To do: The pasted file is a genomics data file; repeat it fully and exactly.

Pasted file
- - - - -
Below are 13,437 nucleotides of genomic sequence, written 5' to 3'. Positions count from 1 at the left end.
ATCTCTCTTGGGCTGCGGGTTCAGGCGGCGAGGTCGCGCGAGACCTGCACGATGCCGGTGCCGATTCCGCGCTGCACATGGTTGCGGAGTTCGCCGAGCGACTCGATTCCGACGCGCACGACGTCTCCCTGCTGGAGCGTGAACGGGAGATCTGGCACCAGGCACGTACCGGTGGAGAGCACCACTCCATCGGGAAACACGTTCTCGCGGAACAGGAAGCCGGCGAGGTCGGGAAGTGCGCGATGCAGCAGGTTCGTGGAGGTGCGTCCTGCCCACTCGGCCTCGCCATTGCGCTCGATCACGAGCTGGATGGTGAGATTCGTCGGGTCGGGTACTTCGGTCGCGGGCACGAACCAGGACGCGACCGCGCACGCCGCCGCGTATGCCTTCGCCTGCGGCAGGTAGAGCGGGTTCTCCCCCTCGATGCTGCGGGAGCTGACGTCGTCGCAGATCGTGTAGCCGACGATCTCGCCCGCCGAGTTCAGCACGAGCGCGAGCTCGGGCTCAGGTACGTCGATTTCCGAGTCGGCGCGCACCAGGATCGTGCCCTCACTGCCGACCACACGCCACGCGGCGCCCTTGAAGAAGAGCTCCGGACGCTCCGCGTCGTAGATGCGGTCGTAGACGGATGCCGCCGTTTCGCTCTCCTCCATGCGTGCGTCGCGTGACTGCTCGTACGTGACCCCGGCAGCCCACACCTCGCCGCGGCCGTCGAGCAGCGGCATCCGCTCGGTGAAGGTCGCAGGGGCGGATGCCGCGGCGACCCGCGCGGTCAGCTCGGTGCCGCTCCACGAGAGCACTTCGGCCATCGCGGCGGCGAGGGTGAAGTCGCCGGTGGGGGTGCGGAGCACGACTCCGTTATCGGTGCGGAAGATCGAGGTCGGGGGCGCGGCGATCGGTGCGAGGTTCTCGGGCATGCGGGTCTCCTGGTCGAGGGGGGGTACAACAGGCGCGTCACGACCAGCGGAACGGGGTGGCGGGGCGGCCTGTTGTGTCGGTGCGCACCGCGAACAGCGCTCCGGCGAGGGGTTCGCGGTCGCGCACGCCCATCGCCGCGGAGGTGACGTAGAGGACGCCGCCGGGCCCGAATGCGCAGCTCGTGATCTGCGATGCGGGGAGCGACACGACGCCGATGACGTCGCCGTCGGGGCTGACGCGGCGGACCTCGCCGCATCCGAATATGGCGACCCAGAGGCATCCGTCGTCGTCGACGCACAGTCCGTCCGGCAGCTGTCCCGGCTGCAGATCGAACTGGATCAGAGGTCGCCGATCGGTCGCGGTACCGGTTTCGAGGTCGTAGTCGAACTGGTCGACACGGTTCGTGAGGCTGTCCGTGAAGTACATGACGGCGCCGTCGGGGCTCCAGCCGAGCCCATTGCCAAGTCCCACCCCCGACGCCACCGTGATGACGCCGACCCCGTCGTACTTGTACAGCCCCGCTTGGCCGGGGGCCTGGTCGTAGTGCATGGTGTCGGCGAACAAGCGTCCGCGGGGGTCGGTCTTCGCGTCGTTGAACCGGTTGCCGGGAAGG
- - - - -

Below are 13,437 nucleotides of genomic sequence, written 5' to 3'. Positions count from 1 at the left end.
ATCTCTCTTGGGCTGCGGGTTCAGGCGGCGAGGTCGCGCGAGACCTGCACGATGCCGGTGCCGATTCCGCGCTGCACATGGTTGCGGAGTTCGCCGAGCGACTCGATTCCGACGCGCACGACGTCTCCCTGCTGGAGCGTGAACGGGAGATCTGGCACCAGGCACGTACCGGTGGAGAGCACCACTCCATCGGGAAACACGTTCTCGCGGAACAGGAAGCCGGCGAGGTCGGGAAGTGCGCGATGCAGCAGGTTCGTGGAGGTGCGTCCTGCCCACTCGGCCTCGCCATTGCGCTCGATCACGAGCTGGATGGTGAGATTCGTCGGGTCGGGTACTTCGGTCGCGGGCACGAACCAGGACGCGACCGCGCACGCCGCCGCGTATGCCTTCGCCTGCGGCAGGTAGAGCGGGTTCTCCCCCTCGATGCTGCGGGAGCTGACGTCGTCGCAGATCGTGTAGCCGACGATCTCGCCCGCCGAGTTCAGCACGAGCGCGAGCTCGGGCTCAGGTACGTCGATTTCCGAGTCGGCGCGCACCAGGATCGTGCCCTCACTGCCGACCACACGCCACGCGGCGCCCTTGAAGAAGAGCTCCGGACGCTCCGCGTCGTAGATGCGGTCGTAGACGGATGCCGCCGTTTCGCTCTCCTCCATGCGTGCGTCGCGTGACTGCTCGTACGTGACCCCGGCAGCCCACACCTCGCCGCGGCCGTCGAGCAGCGGCATCCGCTCGGTGAAGGTCGCAGGGGCGGATGCCGCGGCGACCCGCGCGGTCAGCTCGGTGCCGCTCCACGAGAGCACTTCGGCCATCGCGGCGGCGAGGGTGAAGTCGCCGGTGGGGGTGCGGAGCACGACTCCGTTATCGGTGCGGAAGATCGAGGTCGGGGGCGCGGCGATCGGTGCGAGGTTCTCGGGCATGCGGGTCTCCTGGTCGAGGGGGGGTACAACAGGCGCGTCACGACCAGCGGAACGGGGTGGCGGGGCGGCCTGTTGTGTCGGTGCGCACCGCGAACAGCGCTCCGGCGAGGGGTTCGCGGTCGCGCACGCCCATCGCCGCGGAGGTGACGTAGAGGACGCCGCCGGGCCCGAATGCGCAGCTCGTGATCTGCGATGCGGGGAGCGACACGACGCCGATGACGTCGCCGTCGGGGCTGACGCGGCGGACCTCGCCGCATCCGAATATGGCGACCCAGAGGCATCCGTCGTCGTCGACGCACAGTCCGTCCGGCAGCTGTCCCGGCTGCAGATCGAACTGGATCAGAGGTCGCCGATCGGTCGCGGTACCGGTTTCGAGGTCGTAGTCGAACTGGTCGACACGGTTCGTGAGGCTGTCCGTGAAGTACATGACGGCGCCGTCGGGGCTCCAGCCGAGCCCATTGCCAAGTCCCACCCCCGACGCCACCGTGATGACGCCGACCCCGTCGTACTTGTACAGCCCCGCTTGGCCGGGGGCCTGGTCGTAGTGCATGGTGTCGGCGAACAAGCGTCCGCGGGGGTCGGTCTTCGCGTCGTTGAACCGGTTGCCGGGAAGG